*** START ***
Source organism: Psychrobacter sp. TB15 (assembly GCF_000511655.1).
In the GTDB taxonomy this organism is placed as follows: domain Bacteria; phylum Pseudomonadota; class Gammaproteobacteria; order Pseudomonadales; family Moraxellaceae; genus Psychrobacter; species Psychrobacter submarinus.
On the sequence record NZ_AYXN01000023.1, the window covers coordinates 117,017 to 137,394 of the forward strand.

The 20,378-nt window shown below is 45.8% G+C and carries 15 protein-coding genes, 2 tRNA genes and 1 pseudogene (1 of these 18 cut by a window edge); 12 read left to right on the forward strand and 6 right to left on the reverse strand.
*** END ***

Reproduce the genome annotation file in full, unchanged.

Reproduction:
Source organism: Psychrobacter sp. TB15 (assembly GCF_000511655.1).
In the GTDB taxonomy this organism is placed as follows: domain Bacteria; phylum Pseudomonadota; class Gammaproteobacteria; order Pseudomonadales; family Moraxellaceae; genus Psychrobacter; species Psychrobacter submarinus.
On the sequence record NZ_AYXN01000023.1, the window covers coordinates 117,017 to 137,394 of the forward strand.

The 20,378-nt window shown below is 45.8% G+C and carries 15 protein-coding genes, 2 tRNA genes and 1 pseudogene (1 of these 18 cut by a window edge); 12 read left to right on the forward strand and 6 right to left on the reverse strand.